About to start mortaring the brick bell and chimney into place. Back brick rectangle bell will rise to about 1.2m (a bit small methinks, but I have limited space and can't block up the window too much) and the chimney bricks will rise to meet the flue:
I think the dimensions of the fire chamber and riser are right - not properly arranged in the picture.
I reckon the manifold into brick bell and the port into brick chimney are good. The flue is huge and has a constantly powerful pull to it.
I am going to use this clay and sand, after sifting it and getting something of the nice texture I got when testing it between the bricks, as pictured:
I have this stuff, refractory cement, one for the brick laying of the fire brick burn chamber, and another for patching cracks and holes (the A60 stuff):
Planning to throw a cupful of each into a bucket of each clay/sand mortar mix.
Any thoughts about whether I'm on the right or wrong track would be much welcome.
I do plan to cob over the entire thing when it is complete.
posted 2 years ago
I went ahead with the build. Used it 5 times now for between 2 and 4 hours - works excellently. Cob cracking a bit. Clay/sand plaster holding up 100%. The thing will be plastered at some point with a more elastic cob plaster; gonna use it as is for the coming winter first.
Good work! Sorry I didn't see this when you first posted. I have a few questions... How hot does the chimney face of the brickwork get? Is it similar temperature from bottom to top? Is it similar to exposed faces of the bell? What are the internal dimensions of the feed tube, the heat riser, and the existing flue?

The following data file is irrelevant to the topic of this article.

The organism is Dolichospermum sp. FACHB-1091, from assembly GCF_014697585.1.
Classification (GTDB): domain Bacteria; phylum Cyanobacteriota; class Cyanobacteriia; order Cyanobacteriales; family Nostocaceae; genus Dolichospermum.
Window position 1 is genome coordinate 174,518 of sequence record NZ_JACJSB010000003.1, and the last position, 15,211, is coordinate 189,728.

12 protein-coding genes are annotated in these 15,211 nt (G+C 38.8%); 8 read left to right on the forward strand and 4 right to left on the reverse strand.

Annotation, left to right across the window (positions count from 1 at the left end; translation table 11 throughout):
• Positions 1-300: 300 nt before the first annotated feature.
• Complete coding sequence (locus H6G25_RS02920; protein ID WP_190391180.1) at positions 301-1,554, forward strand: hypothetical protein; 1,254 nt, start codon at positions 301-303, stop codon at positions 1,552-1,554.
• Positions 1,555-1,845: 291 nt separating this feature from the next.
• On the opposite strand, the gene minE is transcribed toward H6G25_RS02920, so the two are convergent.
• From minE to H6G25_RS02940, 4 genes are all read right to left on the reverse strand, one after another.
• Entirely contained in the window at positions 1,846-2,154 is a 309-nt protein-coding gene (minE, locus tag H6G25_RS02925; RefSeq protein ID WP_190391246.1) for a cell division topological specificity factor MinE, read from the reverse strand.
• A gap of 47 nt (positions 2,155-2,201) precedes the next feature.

If you are not currently getting good heat from the chimney brickwork, I would suggest opening the top of the bell/chimney, removing as much as practical of the dividing wall, and turning the bell/chimney into one volume. Then run a piece of stovepipe down from the original flue to around 6" above the floor of the bell space (called a "plunger tube"), so only the coolest gases escape from the bell space. This would allow the brickwork nearest the occupied space to be a main part of the radiating mass.
Location: Upstate NY, zone 5
posted 2 years ago
Your pictures are not saved in a way that our software can handle well, for unknown reasons, so I am reposting this one to make it available as a thumbnail for the thread.
posted 2 years ago
Hi Glenn. Thank you for your reply and interest. I am extremely happy with the unit as it is, and, considering the planning and work that went into getting to this point, I am unlikely to make changes.
I tried to answer your questions but realised I'm not sure that I understand them! So let me try describe the heating process rather, based on the longest of 5 or 6 burns so far, which was 4 hours.
The tank/barrel gets very hot very quickly and radiates heat excellently. The brickwork near it gets hot quickly as well, presumably from heat radiating from the tank/barrel. The flue also gets quite hot after an hour. After 2 hours, the cob around the wood feed is very hot, and the heat is starting to be felt coming through the double brick wall below the barrel/tank. Next is the top of the brick bell, which is warm to the touch at 3 hours. At 4 hours, when I let the fire go out, the heat was moving into the chimney-side bricks as well.
Glenn Herbert wrote:What are the internal dimensions of the feed tube, the heat riser, and the existing flue?
Feed tube: slightly off square - 15, 15, 15.3, and 16 cms. So a 230 to 240 cm2 CSA. Basically a 6 inch feed.
Heat riser: 17*18 cms. So a 300 cm2 CSA. (Oh, and I wrapped the riser in foil - I don't have a picture of this).
Existing flue: I think the CSA is 435 cm2. An octagonal flue with each side 9.5cms.
So a huge flue for the unit, with the result being a powerful pull. Possibly too powerful, which is a good problem in my opinion. I climbed onto the roof to test the heat coming out the top of the chimney at an average burn rate, and it was just warm on the palm of my hand, so I'm satisfied that the heat is being efficiently pumped out through the barrel/tank, and also stored in the bricks, with minimal heat escape through the chimney. Not being a perfectionist, I am very happy with the unit!
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